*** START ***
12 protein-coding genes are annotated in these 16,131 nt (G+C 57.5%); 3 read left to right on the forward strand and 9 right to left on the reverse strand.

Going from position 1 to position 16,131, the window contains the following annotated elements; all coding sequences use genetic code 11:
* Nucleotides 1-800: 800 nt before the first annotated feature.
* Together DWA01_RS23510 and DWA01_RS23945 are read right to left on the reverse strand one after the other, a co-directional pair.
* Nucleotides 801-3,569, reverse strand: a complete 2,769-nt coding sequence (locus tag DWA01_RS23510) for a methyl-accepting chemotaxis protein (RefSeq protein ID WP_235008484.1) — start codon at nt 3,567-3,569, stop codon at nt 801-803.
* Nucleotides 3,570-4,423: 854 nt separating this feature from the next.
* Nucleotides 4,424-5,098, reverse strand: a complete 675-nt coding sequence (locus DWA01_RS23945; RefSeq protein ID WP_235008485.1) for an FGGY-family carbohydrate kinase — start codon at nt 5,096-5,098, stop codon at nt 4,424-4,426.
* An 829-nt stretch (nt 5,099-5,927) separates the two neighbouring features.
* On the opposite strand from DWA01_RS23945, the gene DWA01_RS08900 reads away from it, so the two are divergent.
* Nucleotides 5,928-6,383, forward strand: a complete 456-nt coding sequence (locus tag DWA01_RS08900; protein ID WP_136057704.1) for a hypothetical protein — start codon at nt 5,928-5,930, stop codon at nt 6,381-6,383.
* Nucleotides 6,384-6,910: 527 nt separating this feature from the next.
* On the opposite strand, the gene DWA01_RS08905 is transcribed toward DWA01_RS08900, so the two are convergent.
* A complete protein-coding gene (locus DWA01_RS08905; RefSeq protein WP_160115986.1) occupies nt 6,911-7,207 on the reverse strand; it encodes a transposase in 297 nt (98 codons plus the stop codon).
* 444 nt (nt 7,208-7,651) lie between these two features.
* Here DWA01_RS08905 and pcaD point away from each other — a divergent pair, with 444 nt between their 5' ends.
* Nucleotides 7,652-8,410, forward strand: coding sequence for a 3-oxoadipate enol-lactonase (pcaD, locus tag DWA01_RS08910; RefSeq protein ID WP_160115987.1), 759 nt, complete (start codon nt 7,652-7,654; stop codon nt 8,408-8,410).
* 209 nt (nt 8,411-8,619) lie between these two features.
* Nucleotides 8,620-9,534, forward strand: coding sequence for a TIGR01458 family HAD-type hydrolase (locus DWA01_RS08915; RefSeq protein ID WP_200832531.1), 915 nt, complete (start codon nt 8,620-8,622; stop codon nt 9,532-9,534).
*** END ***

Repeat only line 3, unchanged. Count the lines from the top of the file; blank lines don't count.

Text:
* Nucleotides 1-800: 800 nt before the first annotated feature.